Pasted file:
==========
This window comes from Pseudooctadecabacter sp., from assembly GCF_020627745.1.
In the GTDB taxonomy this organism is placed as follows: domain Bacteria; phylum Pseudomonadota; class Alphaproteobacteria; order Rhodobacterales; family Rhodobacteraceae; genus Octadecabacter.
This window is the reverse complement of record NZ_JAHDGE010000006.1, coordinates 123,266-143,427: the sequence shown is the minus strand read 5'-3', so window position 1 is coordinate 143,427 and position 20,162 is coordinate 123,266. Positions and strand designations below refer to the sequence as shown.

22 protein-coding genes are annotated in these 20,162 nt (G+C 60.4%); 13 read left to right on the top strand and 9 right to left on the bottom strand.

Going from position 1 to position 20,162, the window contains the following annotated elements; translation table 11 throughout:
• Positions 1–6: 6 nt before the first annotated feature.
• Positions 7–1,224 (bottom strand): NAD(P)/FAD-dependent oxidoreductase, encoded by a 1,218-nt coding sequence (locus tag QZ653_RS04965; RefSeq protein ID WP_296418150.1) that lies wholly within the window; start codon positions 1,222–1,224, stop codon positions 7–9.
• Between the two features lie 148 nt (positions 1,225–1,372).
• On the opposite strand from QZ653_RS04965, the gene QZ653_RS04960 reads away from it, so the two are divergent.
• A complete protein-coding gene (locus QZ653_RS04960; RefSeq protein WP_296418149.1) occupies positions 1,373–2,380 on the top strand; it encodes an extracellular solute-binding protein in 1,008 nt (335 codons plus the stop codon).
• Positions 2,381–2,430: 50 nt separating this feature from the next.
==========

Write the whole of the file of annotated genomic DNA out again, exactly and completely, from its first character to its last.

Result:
This window comes from Pseudooctadecabacter sp., from assembly GCF_020627745.1.
In the GTDB taxonomy this organism is placed as follows: domain Bacteria; phylum Pseudomonadota; class Alphaproteobacteria; order Rhodobacterales; family Rhodobacteraceae; genus Octadecabacter.
This window is the reverse complement of record NZ_JAHDGE010000006.1, coordinates 123,266-143,427: the sequence shown is the minus strand read 5'-3', so window position 1 is coordinate 143,427 and position 20,162 is coordinate 123,266. Positions and strand designations below refer to the sequence as shown.

22 protein-coding genes are annotated in these 20,162 nt (G+C 60.4%); 13 read left to right on the top strand and 9 right to left on the bottom strand.

Going from position 1 to position 20,162, the window contains the following annotated elements; translation table 11 throughout:
• Positions 1–6: 6 nt before the first annotated feature.
• Positions 7–1,224 (bottom strand): NAD(P)/FAD-dependent oxidoreductase, encoded by a 1,218-nt coding sequence (locus tag QZ653_RS04965; RefSeq protein ID WP_296418150.1) that lies wholly within the window; start codon positions 1,222–1,224, stop codon positions 7–9.
• Between the two features lie 148 nt (positions 1,225–1,372).
• On the opposite strand from QZ653_RS04965, the gene QZ653_RS04960 reads away from it, so the two are divergent.
• A complete protein-coding gene (locus QZ653_RS04960; RefSeq protein WP_296418149.1) occupies positions 1,373–2,380 on the top strand; it encodes an extracellular solute-binding protein in 1,008 nt (335 codons plus the stop codon).
• Positions 2,381–2,430: 50 nt separating this feature from the next.